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AU: Regulations killing food processing

Australian food processors are facing an ever increasing list of challenges which, according to Simplot, is stifling growth in the sector.

Rising power bills, a high Australian dollar and growing labour costs are all having a huge impact on the industry.

The frozen vegetable processor Simplot remains the last of its kind in Tasmania. It has about 10,000 hectares of produce grown under contract this year, with 330,000 tonnes expected to go through the factory.

However, MD, Terry O'Brien says the industry does not need financial assistance or similar treatment to the economic measures taken to protect the car industry.

Instead he would like to see the Federal Government assess the impact of regulation on the industry before unveiling new ones, that he says are having a negative impact on an already fragile business.

One of the latest regulations to hit Simplot's pockets hard is the proposed $74 million licensing fee on the Port of Melbourne.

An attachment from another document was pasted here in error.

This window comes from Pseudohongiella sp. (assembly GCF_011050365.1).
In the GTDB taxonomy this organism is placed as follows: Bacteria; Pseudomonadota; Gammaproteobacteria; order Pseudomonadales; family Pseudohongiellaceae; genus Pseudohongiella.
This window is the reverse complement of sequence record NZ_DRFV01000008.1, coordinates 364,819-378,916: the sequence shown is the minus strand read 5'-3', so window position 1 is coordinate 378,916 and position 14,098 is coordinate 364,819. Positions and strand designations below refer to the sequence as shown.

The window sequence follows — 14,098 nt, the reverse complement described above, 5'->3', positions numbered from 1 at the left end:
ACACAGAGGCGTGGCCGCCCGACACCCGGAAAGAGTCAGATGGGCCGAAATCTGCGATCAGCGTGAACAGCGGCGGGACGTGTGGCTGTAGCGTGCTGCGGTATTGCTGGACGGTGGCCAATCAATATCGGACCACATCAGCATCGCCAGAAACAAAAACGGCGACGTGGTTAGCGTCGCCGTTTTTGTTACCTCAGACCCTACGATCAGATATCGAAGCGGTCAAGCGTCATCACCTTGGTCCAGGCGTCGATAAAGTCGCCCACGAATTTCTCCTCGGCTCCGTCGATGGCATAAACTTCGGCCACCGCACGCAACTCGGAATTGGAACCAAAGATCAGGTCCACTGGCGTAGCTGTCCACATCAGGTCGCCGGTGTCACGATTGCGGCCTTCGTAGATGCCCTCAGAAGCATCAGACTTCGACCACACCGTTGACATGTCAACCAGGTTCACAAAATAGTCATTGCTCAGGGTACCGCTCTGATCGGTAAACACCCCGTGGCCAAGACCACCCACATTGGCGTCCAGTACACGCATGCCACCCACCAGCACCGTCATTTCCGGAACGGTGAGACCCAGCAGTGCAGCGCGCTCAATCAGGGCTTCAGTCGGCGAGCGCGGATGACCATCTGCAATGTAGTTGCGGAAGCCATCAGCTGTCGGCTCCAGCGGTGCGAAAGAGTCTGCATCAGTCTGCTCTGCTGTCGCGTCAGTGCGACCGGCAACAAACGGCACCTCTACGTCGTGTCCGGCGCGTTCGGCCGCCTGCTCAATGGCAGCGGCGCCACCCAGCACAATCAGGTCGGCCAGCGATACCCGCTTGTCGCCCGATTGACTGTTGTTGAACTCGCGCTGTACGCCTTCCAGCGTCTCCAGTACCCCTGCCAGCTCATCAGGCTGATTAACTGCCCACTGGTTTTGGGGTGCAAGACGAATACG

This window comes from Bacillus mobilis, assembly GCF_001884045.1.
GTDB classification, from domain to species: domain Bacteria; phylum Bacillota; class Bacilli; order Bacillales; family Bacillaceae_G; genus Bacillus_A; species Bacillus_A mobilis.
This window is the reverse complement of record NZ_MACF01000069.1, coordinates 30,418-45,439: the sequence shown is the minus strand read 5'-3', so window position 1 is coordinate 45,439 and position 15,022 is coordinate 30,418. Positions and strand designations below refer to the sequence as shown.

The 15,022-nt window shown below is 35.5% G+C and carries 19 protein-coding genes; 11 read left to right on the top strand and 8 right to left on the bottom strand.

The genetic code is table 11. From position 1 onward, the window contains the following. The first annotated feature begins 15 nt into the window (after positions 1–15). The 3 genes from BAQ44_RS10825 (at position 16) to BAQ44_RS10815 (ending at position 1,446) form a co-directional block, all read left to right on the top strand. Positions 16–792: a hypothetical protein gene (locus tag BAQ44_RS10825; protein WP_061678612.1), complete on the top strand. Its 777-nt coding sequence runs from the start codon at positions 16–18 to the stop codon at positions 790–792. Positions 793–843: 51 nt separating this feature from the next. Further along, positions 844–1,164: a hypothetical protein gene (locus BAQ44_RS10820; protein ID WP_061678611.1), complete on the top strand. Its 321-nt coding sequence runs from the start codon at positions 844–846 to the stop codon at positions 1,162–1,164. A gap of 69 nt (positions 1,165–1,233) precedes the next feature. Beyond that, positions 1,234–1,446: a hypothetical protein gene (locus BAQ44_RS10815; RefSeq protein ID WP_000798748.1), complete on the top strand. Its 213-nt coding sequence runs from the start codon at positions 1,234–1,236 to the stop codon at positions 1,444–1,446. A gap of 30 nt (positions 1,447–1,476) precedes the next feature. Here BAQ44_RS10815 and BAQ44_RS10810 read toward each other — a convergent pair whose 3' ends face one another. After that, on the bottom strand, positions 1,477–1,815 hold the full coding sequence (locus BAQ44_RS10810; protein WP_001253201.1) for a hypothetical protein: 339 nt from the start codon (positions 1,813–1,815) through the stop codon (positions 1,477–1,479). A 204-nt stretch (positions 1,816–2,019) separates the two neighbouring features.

The port says it will pass on the entire cost to importers and exporters. And it's expected to cost Tasmanian exporters about $10 million.

For Simplot, the cost will be an estimated $500,000.

"Hopefully some of this will be offset by the Tasmanian Freight Equalisation Scheme (TFES) rebate but this is not clear to us," he said.

"I am not going to divulge the profitability of our vegetable business in Tasmania but I can tell you this is going to hit our business significantly and is yet another cost, which we have no power to avoid."

He pointed out that the extra fees came soon after increased freight charges and lower shipping availability - as a result of the governments regulations that forced international shipping companies operating in the country to up sea worker's wages.

"That one hit us for $1.5 million and so it goes on," Mr O'Brien said.

Source: sl.farmonline.com.au

Publication date: 4/18/2012


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